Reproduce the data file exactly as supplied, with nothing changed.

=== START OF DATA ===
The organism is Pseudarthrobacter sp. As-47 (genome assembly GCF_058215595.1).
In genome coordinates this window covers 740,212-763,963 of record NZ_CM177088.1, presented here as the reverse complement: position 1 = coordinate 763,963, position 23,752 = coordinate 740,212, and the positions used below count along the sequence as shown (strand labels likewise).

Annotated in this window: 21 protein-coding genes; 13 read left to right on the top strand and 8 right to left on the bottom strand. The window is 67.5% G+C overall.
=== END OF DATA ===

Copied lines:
The organism is Pseudarthrobacter sp. As-47 (genome assembly GCF_058215595.1).
In genome coordinates this window covers 740,212-763,963 of record NZ_CM177088.1, presented here as the reverse complement: position 1 = coordinate 763,963, position 23,752 = coordinate 740,212, and the positions used below count along the sequence as shown (strand labels likewise).

Annotated in this window: 21 protein-coding genes; 13 read left to right on the top strand and 8 right to left on the bottom strand. The window is 67.5% G+C overall.